The Smithsonian Libraries and Archives’ Adopt-a-Book program has brought donors, Smithsonian staff, and treasured collection items together for twelve years. This year our annual event went virtual in a series of Adopt-a-Book Salons. Across four evenings, we were able to showcase 77 items from our collections. We featured selections from the Smithsonian Institution Archives for the first time, giving our attendees a look into our incredible archival materials.
Even though the Salons are over, we still have many intriguing items available for adoption. Each adoption provides essential funding to support the conservation, acquisition, and digitization of our materials while allowing you to create your own Smithsonian legacy. Here you can see some of your options, but there are many more on our website.
Forgive us for stating the obvious, but this item is simply fab. Packaged to look like Fab laundry detergent is Aspen: The Magazine in a Box, Volume 1 Issue 3, December 1966. It is one of six issues owned by the Cooper Hewitt, Smithsonian Design Library and was designed by Andy Warhol and David Dalton. As with all the Aspen volumes, this issue has many components, including a flipbook based on Warhol’s film Kiss and a flexidisc by John Cale of the Velvet Underground. Each issue was intended to be a time capsule, capturing the culture and events of the late 1960s.
Ne’Ho Niyo’ Dë:Nö’ = That’s What It Was like
Knowledge of the Seneca Nation is preserved in this compilation of oral histories from sixty-one tribal elders, creating a valuable historical and cultural resource. The grant-funded Seneca Nation Curriculum Development Project gave the Seneca Nation Education Department an opportunity to produce this rare publication that preserves, teaches, and conveys Seneca history from the Seneca perspective. Most of the elders interviewed were born early in the 20th century. Their stories tell the rich tapestry of life as Haudenosaunee people who were deeply impacted by government or parochial boarding schools and language loss. The book was intended for use by teachers and students on and around the nine Seneca reservations.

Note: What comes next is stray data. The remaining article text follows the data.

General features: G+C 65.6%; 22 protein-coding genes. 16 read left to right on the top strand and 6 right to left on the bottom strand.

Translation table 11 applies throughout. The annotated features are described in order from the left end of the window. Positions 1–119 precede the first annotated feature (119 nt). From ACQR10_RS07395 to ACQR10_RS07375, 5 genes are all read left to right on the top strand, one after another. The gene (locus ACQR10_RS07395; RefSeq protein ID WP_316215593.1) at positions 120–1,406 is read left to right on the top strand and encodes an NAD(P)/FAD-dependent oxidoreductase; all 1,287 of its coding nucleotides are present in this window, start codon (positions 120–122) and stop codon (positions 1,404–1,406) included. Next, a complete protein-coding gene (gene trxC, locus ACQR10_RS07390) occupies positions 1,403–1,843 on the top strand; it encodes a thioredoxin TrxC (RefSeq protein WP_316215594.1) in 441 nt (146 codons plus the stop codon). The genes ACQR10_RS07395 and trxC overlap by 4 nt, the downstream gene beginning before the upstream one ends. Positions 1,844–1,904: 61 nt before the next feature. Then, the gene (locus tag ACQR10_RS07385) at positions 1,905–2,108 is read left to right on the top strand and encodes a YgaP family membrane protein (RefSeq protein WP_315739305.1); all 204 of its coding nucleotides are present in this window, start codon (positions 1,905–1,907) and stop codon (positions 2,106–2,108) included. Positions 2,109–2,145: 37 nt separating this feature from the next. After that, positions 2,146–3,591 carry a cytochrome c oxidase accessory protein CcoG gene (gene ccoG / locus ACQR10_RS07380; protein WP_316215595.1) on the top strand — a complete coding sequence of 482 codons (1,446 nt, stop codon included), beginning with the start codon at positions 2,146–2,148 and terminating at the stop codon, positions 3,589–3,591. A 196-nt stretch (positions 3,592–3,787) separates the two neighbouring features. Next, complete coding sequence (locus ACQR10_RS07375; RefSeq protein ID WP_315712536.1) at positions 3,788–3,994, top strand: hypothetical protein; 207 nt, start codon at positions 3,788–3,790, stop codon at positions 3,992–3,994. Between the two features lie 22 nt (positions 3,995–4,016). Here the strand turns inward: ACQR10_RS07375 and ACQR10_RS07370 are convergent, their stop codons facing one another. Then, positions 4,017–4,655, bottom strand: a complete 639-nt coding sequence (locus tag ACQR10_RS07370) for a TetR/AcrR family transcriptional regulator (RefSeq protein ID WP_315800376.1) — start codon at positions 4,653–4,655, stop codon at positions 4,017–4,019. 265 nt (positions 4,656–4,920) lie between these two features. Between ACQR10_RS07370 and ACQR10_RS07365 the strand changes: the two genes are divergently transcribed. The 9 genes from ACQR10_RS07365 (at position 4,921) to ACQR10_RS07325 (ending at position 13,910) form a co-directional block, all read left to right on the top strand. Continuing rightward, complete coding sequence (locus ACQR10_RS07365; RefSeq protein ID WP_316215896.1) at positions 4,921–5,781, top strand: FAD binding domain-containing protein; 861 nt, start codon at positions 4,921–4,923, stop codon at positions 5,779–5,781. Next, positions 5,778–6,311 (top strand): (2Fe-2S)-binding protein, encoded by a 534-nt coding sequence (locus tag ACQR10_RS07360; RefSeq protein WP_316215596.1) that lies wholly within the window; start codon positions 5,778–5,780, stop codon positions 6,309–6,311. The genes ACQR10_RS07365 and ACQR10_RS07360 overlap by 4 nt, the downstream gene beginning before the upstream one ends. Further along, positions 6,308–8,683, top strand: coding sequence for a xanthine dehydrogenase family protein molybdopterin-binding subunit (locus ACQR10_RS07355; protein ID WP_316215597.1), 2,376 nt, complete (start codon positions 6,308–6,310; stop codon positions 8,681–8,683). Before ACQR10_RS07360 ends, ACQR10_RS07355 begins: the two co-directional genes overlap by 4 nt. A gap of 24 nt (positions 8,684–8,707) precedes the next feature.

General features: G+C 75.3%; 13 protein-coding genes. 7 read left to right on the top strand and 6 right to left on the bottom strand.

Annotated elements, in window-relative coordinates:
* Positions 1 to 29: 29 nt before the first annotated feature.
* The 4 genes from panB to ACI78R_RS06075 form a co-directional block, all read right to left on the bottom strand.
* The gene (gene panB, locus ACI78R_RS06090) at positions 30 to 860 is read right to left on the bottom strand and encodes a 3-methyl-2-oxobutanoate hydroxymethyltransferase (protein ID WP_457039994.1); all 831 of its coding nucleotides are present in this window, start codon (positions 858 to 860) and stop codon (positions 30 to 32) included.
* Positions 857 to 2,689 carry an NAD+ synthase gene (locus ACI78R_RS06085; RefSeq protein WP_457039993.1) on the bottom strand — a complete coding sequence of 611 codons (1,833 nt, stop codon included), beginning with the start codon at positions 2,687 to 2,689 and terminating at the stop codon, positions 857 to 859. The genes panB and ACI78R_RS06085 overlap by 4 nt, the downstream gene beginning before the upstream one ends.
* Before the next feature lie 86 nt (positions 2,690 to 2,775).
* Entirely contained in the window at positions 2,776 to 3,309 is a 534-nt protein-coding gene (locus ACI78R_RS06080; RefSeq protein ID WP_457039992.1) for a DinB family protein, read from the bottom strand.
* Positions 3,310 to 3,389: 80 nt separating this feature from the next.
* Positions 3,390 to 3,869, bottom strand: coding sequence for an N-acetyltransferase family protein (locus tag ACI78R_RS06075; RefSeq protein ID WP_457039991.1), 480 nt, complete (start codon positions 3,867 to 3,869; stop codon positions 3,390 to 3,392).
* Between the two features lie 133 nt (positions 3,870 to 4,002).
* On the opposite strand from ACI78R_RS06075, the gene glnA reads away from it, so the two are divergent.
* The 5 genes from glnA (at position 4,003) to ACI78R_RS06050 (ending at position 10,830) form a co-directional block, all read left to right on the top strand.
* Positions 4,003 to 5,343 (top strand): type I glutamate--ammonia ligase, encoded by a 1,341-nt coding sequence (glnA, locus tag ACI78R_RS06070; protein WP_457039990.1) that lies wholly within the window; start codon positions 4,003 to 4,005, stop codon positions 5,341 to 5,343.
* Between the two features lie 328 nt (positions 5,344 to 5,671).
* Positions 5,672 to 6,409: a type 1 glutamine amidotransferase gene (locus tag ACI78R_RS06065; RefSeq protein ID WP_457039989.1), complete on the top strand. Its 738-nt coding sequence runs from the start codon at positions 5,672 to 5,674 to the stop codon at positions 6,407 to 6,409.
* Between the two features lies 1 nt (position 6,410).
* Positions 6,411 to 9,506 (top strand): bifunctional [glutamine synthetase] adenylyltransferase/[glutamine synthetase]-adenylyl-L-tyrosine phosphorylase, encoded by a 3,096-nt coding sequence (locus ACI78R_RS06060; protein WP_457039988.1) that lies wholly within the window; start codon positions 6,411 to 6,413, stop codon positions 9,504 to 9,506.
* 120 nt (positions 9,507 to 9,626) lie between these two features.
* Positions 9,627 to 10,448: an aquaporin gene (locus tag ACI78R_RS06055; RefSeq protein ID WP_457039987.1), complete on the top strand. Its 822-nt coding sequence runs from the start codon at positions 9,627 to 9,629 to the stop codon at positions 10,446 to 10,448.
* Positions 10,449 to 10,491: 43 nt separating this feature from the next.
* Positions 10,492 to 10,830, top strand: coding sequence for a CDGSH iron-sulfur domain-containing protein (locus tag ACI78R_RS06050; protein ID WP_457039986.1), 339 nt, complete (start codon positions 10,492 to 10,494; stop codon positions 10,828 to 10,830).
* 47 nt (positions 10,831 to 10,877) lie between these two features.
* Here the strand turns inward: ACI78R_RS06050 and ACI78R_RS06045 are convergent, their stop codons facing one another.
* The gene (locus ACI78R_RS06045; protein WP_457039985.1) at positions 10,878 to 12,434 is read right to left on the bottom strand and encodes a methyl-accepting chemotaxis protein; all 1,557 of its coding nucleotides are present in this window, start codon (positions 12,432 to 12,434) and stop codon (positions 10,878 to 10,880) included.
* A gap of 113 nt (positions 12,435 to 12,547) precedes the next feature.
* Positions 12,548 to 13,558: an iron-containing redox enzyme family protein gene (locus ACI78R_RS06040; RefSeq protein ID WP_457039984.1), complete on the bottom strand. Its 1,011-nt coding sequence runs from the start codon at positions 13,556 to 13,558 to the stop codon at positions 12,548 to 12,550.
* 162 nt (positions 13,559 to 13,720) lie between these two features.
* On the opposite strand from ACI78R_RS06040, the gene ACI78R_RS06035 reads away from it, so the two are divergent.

Russia’s Treasure of Diamonds and Precious Stones
A real gem of a rare book, Russia’s Treasure of Diamonds and Precious Stones is an illustrated catalogue of the Russian crown jewels, published by the Soviet Union’s People’s Commissariat of Finance after the Russian Revolution removed the Tsar and his family from the throne. It is believed to be the only complete record of the Romanov dynasty’s treasures before their dispersal through private sale and a subsequent auction. The work was published as a limited-edition portfolio consisting of 100 photographic plates (often life-sized) and four sections of text, with only a dozen copies currently known in North America.
Notes and descriptions of specimens collected on the Philippine Expedition of the Steamer Albatross, circa 1908
Who knew slugs could be so beautiful? In 1907, Paul Bartsch, an assistant curator of the Smithsonian’s division of mollusks, set sail aboard the USS Albatross on a collecting trip throughout the Philippines. Sprinkled throughout Bartsch’s field notes about nudibranchs in the Archives collections are detailed watercolor illustrations of the sea slugs by Japanese artist Kumataro Ito.
Georgia O’Keeffe Correspondence with Joseph Hirshhorn
Apologies in advance, because we’re going to do some serious name dropping as we highlight this item available for adoption from the Archives. Hirshhorn Museum and Sculpture Garden founding donor Joseph Hirshhorn rubbed elbows with some of the greats of the 20th-century art world. In his papers are letters to or from Alexander Calder, Picasso, Chagall, Man Ray, Isamu Noguchi, and Georgia O’Keeffe. The specific correspondence available for adoption reveals the mostly friendly, though sometimes contentious, relationship between O’Keefe and Hirshhorn.
As we wrap up our series of Adopt-a-Book Salons, we want to celebrate every single donor who has made an impact in the first twelve years of this program. Whether you’ve adopted in the past or are new to Adopt-a-Book, we hope you will join us as we move the program into the future. New elements like adoptable materials from the Smithsonian Institution Archives, behind-the-scenes videos, and digital experiences can be enjoyed by supporters around the world.
Be First to Comment